Meetings, Workshops

CCJBH Meeting-December 4, 2020 (Diversion and Reentry Workgroup)

Friday, December 4, 2020
1:00 PM – 3:00 PM
Zoom Webinar 

Purpose: The purpose of this meeting is to discuss the final recommendations included in the CCJBH Annual Legislative Report and identify the Diversion and Reentry Workgroup priorities for 2021.

To register in advance for this webinar, click the link below:

https://cchcs.zoom.us/webinar/register/WN_9v8fBX9hQ7qxOkA6Cqhrng

Meeting ID: 945 6744 5571

Passcode: 004378

After registering, you will receive a confirmation email containing information about joining the webinar.

Agenda

I. 1:00 PM    Welcome & Introductions

  • Monica Campos, SSM III, Council on Criminal Justice and Behavioral Health

 II. 1:10 PM    Overview of the Diversion and Reentry Workgroup Findings & Recommendations

  • Chief Mack Jenkins, Ret., San Diego County Probation, Councilmember, Council on Criminal Justice and Behavioral Health
  • Hon. Stephen Manley, Santa Clara Superior Court, Councilmember, Council on Criminal Justice and Behavioral Health
  • Tony Hobson, Behavioral Health Director, Plumas County,  Councilmember, Council on Criminal Justice and Behavioral Health     

*** PUBLIC COMMENT ***

III. 2:10 PM    Diversion and Reentry Workgroup Priorities for 2021

  • Chief Mack Jenkins, Ret., San Diego County Probation, Councilmember, Council on Criminal Justice and Behavioral Health 
  • Hon. Stephen Manley, Santa Clara Superior Court, Councilmember, Council on Criminal Justice and Behavioral Health  
  • Tony Hobson, Behavioral Health Director, Plumas County,  Councilmember, Council on Criminal Justice and Behavioral Health    
  • Q&A with Councilmember Advisors   

*** PUBLIC COMMENT ***

IV. 2:30 PM    Next Steps

  • Brenda Grealish, Executive Officer, Council on Criminal Justice and Behavioral Health

V. 2:45 PM    Announcements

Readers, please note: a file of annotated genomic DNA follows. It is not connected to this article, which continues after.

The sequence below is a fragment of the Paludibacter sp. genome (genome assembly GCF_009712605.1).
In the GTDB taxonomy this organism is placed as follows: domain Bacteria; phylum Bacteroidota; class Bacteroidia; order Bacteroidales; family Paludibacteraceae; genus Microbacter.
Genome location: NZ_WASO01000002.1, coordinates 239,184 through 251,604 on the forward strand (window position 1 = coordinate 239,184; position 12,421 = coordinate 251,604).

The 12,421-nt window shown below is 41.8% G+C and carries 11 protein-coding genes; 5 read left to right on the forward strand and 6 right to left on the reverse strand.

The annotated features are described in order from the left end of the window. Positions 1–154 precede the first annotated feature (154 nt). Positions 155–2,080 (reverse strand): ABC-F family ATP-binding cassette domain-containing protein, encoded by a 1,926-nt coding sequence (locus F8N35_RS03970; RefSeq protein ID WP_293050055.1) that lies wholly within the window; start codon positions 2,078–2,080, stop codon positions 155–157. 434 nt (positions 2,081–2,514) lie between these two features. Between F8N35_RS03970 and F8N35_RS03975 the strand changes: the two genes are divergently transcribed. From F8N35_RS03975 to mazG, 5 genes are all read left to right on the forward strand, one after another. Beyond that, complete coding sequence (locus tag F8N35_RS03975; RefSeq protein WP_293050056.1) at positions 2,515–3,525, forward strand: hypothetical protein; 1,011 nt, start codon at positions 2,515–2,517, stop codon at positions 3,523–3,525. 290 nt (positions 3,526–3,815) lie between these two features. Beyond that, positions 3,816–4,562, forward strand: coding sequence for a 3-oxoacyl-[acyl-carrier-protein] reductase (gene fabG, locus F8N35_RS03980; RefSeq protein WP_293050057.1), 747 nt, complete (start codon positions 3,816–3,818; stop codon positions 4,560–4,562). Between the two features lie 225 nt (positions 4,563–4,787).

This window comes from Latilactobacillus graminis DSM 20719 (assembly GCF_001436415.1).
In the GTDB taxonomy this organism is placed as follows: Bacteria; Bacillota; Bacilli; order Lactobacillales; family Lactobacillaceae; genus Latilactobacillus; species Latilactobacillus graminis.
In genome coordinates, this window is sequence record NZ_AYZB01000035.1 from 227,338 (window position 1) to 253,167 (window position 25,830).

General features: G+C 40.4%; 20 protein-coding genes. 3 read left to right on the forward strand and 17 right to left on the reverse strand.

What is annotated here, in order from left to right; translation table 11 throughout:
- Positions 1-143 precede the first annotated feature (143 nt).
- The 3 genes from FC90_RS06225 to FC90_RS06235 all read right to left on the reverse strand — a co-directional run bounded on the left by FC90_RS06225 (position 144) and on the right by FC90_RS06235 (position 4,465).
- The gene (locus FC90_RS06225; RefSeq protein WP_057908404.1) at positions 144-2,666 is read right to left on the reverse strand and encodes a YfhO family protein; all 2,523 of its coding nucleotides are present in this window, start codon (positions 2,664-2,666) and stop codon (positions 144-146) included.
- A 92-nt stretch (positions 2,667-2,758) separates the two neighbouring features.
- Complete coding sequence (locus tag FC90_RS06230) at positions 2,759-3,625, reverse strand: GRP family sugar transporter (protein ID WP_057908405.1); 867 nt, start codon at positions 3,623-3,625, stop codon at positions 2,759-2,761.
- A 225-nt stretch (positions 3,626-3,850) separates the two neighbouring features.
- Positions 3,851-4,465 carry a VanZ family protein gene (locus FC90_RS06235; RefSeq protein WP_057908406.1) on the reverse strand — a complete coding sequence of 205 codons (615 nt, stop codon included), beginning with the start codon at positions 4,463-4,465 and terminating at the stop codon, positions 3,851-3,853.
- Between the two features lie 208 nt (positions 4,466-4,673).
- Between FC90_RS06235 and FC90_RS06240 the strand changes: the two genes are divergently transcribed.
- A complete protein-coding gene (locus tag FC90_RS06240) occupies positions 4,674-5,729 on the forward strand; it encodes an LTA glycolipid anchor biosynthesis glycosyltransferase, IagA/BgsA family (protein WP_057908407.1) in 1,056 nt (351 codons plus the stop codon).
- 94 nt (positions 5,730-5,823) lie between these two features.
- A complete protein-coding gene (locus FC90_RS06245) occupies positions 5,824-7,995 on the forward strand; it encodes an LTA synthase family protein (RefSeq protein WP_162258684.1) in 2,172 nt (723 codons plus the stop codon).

THE ORDER OF BUSINESS MAY BE CHANGED WITHOUT NOTICE

Notice is hereby given that all times indicated and the orders of business are approximate and subject to change.

**NOTICE**

Please be advised, in accordance with Executive Order N-29-20, and to minimize the spread of COVID-19 and reduce the risk of infection during the current state of emergency, the Council on Criminal Justice and Behavioral Health will conduct this meeting by remote participation only. Council members and members of the public may only attend this meeting using the teleconference/videoconference options described in this Notice.

The Council on Criminal Justice and Behavioral Health (CCJBH), and any committees thereof, comply with the Americans with Disabilities Act by ensuring meeting facilities are accessible to persons with disabilities, and providing that this notice and information given to the Members of the Council is available to the public in appropriate alternative formats when requested. If you need further assistance, including disability-related modifications or accommodations, you may contact Monica Campos, at CCJBH@cdcr.ca.gov  no later than one day prior to the meeting.

Questions and/or requests for additional information prior to the CCJBH meeting may be referred to Monica Campos at (916) 248-2956 or CCJBH@cdcr.ca.gov. To view this agenda online, visit our web site at: https://www.cdcr.ca.gov/ccjbh/